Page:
FIG. 14 is a block diagram overview of a sensing system 1400 according to some embodiments. The system 1400 includes a magnetic field shaping component that results in a magnetic flux density (B) or field (H) being provided to a MEMS component 1420. In particular, a magnetic-to-mechanical converter 1422 may move a structure 1424 in response to the magnetic flux density or field. A mechanical sensing component 1428 can then generate a mechanical result based on the movement of the structure 1424 and a reference component 1426. According to some embodiments, a controller 1434 (e.g., associated with a compensator 1430) may use excitation means 1432 to influence the reference component 1426. The mechanical result from the mechanical sensing component 1428 may then be provided to, for example, a mechanical change-to-electrical converter 1442 associated with an output component 1440 or stage.

The following illustrates various additional embodiments of the present invention. These do not constitute a definition of all possible embodiments, and those skilled in the art will understand that the present invention is applicable to many other embodiments. Further, although the following embodiments are briefly described for clarity, those skilled in the art will understand how to make any changes, if necessary, to the above-described apparatus and methods to accommodate these and other embodiments and applications.

For example, a MEMS sensor could be associated with a system 1500 such as the one illustrated in FIG. 15. The system 1500 includes a MEMS sensor 1510 that operates in accordance with any of the embodiments described herein. For example, the MEMS sensor 1510 might include (i) a sensing portion to generate a mechanical movement in response to an electromagnetic input and (ii) a logic portion to mechanically perform a logic function in response to the movement.

Information from the MEMS sensor 1510 is provided to a sensor dependent device 1520 (e.g., via an electrical signal). The MEMS sensor 1510 might be associated with, for example, an arc fault detector, a device to protect downstream components, a security device, a medical device, an electrical controller, a power distribution device, a power meter, a circuit breaker, a consumer device, or a motor control device.

In addition, although some embodiments have been described with respect to particular logic functions, embodiments may mechanically perform any type of logic function. For example, a lever and a fulcrum might be used to multiply (or divide) one amount of movement as compared to another amount of movement. As another example, two movements could be added to (or subtracted from) each other or compared to each other. Similarly, two or more movements might be combined via a Boolean AND function (e.g., all movements are required to activate a switch) or a Boolean OR function (e.g., any of the movements will activate a switch). As still another example, a first movement could allow (or prevent) a second movement from occurring.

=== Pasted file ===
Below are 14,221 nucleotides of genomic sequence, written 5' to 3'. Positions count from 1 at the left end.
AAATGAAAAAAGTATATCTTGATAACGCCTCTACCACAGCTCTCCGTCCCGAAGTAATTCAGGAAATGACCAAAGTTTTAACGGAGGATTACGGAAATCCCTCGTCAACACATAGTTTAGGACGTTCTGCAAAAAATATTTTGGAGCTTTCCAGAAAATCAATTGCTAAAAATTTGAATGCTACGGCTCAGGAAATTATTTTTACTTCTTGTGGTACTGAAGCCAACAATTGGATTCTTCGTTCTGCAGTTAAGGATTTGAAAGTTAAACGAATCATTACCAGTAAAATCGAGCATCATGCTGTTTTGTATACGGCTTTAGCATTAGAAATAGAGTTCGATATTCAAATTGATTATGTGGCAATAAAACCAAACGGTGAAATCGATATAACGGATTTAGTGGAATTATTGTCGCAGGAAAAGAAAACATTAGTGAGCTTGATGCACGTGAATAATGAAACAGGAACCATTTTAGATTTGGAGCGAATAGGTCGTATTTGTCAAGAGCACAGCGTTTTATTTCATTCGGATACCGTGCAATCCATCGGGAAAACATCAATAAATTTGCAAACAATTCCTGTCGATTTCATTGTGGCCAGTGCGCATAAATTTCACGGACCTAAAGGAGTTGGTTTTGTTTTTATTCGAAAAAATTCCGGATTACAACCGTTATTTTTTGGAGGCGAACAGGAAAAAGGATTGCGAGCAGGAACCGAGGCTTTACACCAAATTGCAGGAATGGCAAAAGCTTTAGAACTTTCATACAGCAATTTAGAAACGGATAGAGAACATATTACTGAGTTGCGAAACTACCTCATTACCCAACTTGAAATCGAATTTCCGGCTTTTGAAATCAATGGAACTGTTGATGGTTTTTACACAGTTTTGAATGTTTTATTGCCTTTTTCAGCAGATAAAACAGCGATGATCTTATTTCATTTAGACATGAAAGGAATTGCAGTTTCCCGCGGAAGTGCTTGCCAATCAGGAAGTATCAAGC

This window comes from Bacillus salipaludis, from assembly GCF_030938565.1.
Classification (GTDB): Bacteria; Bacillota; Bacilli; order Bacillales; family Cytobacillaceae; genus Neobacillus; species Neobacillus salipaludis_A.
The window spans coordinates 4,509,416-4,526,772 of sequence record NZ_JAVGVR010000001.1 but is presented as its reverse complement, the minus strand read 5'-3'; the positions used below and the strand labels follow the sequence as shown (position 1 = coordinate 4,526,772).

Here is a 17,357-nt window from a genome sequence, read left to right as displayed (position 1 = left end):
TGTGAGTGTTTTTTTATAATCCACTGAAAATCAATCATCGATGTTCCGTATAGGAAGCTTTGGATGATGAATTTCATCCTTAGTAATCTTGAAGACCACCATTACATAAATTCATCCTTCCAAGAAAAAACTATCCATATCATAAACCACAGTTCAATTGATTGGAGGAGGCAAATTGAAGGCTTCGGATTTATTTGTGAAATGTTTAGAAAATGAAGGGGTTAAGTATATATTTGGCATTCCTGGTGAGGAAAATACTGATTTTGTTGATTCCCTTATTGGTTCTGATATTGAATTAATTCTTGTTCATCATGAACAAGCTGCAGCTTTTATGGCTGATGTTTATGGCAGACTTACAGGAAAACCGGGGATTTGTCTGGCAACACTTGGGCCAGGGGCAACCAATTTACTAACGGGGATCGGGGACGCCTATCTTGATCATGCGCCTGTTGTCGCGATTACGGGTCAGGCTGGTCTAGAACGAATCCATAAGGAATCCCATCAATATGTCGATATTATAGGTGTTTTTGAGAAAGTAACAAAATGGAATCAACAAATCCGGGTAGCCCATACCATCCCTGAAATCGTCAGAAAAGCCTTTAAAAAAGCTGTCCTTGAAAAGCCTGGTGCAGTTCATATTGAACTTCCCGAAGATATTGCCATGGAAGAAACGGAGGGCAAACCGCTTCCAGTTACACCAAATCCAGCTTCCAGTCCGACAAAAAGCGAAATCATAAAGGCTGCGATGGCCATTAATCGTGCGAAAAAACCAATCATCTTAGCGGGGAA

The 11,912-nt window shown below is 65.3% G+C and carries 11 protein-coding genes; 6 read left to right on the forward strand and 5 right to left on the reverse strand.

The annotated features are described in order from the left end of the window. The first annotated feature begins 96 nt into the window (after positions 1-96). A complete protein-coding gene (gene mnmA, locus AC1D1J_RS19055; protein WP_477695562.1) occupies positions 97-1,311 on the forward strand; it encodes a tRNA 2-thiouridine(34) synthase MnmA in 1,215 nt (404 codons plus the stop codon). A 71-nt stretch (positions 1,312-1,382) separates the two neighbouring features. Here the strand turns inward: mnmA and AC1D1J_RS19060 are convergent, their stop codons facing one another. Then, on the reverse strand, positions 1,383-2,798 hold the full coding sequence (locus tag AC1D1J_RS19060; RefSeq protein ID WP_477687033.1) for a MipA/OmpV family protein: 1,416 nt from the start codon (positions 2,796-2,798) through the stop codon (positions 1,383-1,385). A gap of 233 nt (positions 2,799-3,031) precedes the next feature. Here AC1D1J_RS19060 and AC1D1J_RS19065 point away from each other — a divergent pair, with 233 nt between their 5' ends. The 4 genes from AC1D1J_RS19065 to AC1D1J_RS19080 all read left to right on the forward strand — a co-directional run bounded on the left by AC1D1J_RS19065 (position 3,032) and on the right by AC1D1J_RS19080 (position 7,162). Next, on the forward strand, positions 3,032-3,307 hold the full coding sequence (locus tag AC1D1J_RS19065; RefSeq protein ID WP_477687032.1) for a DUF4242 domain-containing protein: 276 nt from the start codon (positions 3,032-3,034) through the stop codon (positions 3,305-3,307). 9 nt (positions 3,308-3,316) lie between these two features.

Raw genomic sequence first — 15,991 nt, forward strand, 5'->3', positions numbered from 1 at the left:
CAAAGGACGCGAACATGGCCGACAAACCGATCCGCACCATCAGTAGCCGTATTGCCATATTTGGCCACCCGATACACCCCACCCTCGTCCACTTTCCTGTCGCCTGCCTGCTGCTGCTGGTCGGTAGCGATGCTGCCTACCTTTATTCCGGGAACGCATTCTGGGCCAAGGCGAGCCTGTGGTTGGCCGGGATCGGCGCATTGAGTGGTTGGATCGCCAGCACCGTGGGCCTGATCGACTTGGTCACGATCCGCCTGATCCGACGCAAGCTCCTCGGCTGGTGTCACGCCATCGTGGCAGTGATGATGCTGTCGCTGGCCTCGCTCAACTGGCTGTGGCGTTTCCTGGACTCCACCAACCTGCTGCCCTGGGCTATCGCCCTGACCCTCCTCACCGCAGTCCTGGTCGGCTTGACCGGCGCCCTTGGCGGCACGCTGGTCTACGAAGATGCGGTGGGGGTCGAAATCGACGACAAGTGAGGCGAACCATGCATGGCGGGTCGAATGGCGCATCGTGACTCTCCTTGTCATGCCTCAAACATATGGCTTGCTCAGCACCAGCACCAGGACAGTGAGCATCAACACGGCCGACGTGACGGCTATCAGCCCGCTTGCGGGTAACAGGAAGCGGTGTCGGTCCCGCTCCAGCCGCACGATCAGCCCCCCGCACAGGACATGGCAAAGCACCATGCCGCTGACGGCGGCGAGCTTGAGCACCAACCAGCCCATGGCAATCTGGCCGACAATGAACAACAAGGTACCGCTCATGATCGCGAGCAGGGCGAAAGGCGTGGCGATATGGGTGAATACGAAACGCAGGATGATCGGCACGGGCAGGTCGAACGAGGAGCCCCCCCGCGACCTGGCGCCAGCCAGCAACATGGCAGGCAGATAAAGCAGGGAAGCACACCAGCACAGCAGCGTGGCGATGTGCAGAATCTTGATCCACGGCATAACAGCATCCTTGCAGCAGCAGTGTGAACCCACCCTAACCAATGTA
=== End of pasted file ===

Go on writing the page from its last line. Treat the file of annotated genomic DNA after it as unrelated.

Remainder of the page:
Moreover, although particular layouts have been described herein, embodiments may be associated with other layouts. For example, flexible structure 520 of FIG. 5A could be suspended over a well formed in or on the substrate 510 (e.g., by being etched into a layer of oxide) and may include a membrane, a cantilever, a deflectable membrane, a diaphragm, a flexible member, a cavity, a surface micro-machined structure, a bulk micro-machined structure, a comb structure, and/or a bridge.

While the invention has been described in detail in connection with only a limited number of embodiments, it should be readily understood that the invention is not limited to such disclosed embodiments. Rather, the invention can be modified to incorporate any number of variations, alterations, substitutions or equivalent arrangements not heretofore described, but which are commensurate with the spirit and scope of the invention. Additionally, while various embodiments of the invention have been described, it is to be understood that aspects of the invention may include only some of the described embodiments. Accordingly, the invention is not to be seen as limited by the foregoing description, but is only limited by the scope of the appended claims.

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Classifications
U.S. Classification340/665, 340/664, 340/10.41
International ClassificationG01P15/08, G01D3/08, G01P1/12, G01R33/028, G08B21/00, G01R15/20
Cooperative ClassificationG01P1/127, G01D3/08, G01R33/0286, G01R33/028, G01R15/20, G01P15/0891
European ClassificationG01R33/028M, G01P15/08L, G01P1/12C, G01D3/08, G01R33/028
Legal Events
DateCodeEventDescription
Jun 13, 2011FPAYFee payment
Year of fee payment: 4
Jun 8, 2004ASAssignment
Owner name: GENERAL ELECTRIC COMPANY, NEW YORK
Free format text: ASSIGNMENT OF ASSIGNORS INTEREST;ASSIGNOR:BERKCAN, ERTUGRUL;REEL/FRAME:015447/0994
Effective date: 20040607